The History-Making First Nations Fashion + Design Showcase Was AAFW’s Most Moving Show
You can expect to have sore feet at Fashion Week, you can expect to feel inspired at Fashion Week, and you can expect to feel exhausted running on coffee at Fashion Week, but never did I expect a show to leave me in tears at Fashion Week.
On Wednesday, June 2, the First Nations Fashion + Design show made history when seven Indigenous designers showcased collections at a Fashion Week in Sydney, on Gadigal Land. The show took place on the 29th anniversary of the historic Mabo decision.
The creative practitioners and their labels included Amber Days by Corina Muir; Aarli by Teagan Cowlishaw; Clair Helen; Ngarru Miimi by Lillardia Allirra Briggs-Houston; Keema Co. by Nickeema Williams; Nungala Creative by Jessica Johnson; Sown in Time by Lynelle Flinders, and artist Grace Lillian Lee.
But in fact, every single person involved in the show — from the hair and makeup artists to the performers and models — were First Nations creatives, in another first for Australian Fashion Week.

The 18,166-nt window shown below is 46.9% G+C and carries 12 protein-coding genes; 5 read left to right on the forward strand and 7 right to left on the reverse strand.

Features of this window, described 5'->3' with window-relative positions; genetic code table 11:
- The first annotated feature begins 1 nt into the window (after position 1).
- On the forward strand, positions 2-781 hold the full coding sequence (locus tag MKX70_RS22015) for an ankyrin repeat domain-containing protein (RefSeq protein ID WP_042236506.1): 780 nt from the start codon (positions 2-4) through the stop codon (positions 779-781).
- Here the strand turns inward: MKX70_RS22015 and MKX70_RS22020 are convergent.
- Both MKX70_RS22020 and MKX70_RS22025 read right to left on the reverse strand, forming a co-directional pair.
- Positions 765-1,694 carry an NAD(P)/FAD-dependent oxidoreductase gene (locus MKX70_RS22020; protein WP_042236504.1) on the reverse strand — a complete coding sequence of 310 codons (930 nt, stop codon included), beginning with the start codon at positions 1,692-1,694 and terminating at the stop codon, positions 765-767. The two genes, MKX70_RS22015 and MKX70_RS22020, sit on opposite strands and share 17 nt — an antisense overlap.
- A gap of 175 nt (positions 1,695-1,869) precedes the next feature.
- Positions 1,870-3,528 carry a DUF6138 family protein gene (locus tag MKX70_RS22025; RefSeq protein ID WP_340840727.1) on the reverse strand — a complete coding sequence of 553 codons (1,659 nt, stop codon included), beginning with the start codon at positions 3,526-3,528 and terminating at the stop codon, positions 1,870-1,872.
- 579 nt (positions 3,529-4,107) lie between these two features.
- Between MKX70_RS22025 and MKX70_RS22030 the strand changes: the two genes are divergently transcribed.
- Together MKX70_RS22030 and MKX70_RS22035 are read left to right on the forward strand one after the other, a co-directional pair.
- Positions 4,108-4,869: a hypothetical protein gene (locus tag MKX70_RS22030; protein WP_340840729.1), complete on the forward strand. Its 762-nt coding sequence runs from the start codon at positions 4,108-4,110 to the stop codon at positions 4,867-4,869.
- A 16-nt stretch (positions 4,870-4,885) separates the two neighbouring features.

“On Gadigal land today, @first.nations.fashion.design assembled an entire First Nations cast and crew for their showcase at #AAFW,” a post on the official Australian Fashion Week Instagram reads.
“The show was a celebration of First Nations culture, creativity and sovereignty, that left many of the audience in tears.”
After a moving Welcome to Country from Jarron Andy, the show opened with an awe-inspiring musical performance by Willam Barton, Australia’s leading didgeridoo player, composer and vocalist, who set the tone for the show in a set design of eucalyptus and native florals deigned by Sydney floral artist, Libby Emerson.
Musical artist DRMNGNOW performed his song Indigenous Land during the showcase while dancers Luke Currie-Richardson and Cleopatra Pryce moved around the walking models.
The show was concluded with a tear-jerking performance by Electric Fields, who sang Paul Kelly and Kev Carmody’s From Little Things Big Things Grow. In a moving finale, all models emerged on the runway to pour out a handful of sand in unison. It was an impactful and truly moving display that left everyone applauding on their feet, many with tears in their eyes.
The raw and emotional backstage response to the show’s success was heard as an inspired crowd moved out of Carriageworks and onto the week’s next events.
The sheer power of the showcase is resounding, and its profound impact on Indigenous representation in the Australian fashion scene will be remembered for years and years to come.